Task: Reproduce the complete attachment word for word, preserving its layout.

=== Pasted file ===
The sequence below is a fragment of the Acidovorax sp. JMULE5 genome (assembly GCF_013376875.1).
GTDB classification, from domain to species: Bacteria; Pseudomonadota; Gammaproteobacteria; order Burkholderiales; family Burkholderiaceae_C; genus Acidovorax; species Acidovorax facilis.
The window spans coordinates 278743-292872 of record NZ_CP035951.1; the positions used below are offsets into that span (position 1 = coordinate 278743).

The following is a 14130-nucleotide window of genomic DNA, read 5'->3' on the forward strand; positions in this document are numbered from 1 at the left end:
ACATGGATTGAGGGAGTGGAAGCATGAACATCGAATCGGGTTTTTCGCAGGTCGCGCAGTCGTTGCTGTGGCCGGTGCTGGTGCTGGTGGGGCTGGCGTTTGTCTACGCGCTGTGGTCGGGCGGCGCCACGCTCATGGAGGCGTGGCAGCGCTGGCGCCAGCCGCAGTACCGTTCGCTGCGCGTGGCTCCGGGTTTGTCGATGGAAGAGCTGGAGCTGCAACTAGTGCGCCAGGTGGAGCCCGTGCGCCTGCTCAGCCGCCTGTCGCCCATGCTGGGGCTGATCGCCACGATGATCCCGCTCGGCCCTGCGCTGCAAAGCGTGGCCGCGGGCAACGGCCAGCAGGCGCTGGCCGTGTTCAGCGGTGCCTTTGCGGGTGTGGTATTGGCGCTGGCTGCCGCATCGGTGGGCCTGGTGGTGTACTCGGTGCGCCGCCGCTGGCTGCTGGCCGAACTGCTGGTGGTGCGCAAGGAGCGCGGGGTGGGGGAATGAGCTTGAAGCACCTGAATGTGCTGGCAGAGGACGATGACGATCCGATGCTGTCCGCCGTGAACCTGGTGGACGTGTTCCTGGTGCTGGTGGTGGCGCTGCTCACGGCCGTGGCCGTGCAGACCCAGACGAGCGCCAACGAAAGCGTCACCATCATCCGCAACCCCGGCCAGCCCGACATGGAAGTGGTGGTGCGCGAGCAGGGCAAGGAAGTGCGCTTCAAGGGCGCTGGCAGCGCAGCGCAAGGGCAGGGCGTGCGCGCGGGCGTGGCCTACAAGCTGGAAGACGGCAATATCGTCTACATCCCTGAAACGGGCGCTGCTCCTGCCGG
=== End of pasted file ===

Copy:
The sequence below is a fragment of the Acidovorax sp. JMULE5 genome (assembly GCF_013376875.1).
GTDB classification, from domain to species: Bacteria; Pseudomonadota; Gammaproteobacteria; order Burkholderiales; family Burkholderiaceae_C; genus Acidovorax; species Acidovorax facilis.
The window spans coordinates 278743-292872 of record NZ_CP035951.1; the positions used below are offsets into that span (position 1 = coordinate 278743).

The following is a 14130-nucleotide window of genomic DNA, read 5'->3' on the forward strand; positions in this document are numbered from 1 at the left end:
ACATGGATTGAGGGAGTGGAAGCATGAACATCGAATCGGGTTTTTCGCAGGTCGCGCAGTCGTTGCTGTGGCCGGTGCTGGTGCTGGTGGGGCTGGCGTTTGTCTACGCGCTGTGGTCGGGCGGCGCCACGCTCATGGAGGCGTGGCAGCGCTGGCGCCAGCCGCAGTACCGTTCGCTGCGCGTGGCTCCGGGTTTGTCGATGGAAGAGCTGGAGCTGCAACTAGTGCGCCAGGTGGAGCCCGTGCGCCTGCTCAGCCGCCTGTCGCCCATGCTGGGGCTGATCGCCACGATGATCCCGCTCGGCCCTGCGCTGCAAAGCGTGGCCGCGGGCAACGGCCAGCAGGCGCTGGCCGTGTTCAGCGGTGCCTTTGCGGGTGTGGTATTGGCGCTGGCTGCCGCATCGGTGGGCCTGGTGGTGTACTCGGTGCGCCGCCGCTGGCTGCTGGCCGAACTGCTGGTGGTGCGCAAGGAGCGCGGGGTGGGGGAATGAGCTTGAAGCACCTGAATGTGCTGGCAGAGGACGATGACGATCCGATGCTGTCCGCCGTGAACCTGGTGGACGTGTTCCTGGTGCTGGTGGTGGCGCTGCTCACGGCCGTGGCCGTGCAGACCCAGACGAGCGCCAACGAAAGCGTCACCATCATCCGCAACCCCGGCCAGCCCGACATGGAAGTGGTGGTGCGCGAGCAGGGCAAGGAAGTGCGCTTCAAGGGCGCTGGCAGCGCAGCGCAAGGGCAGGGCGTGCGCGCGGGCGTGGCCTACAAGCTGGAAGACGGCAATATCGTCTACATCCCTGAAACGGGCGCTGCTCCTGCCGG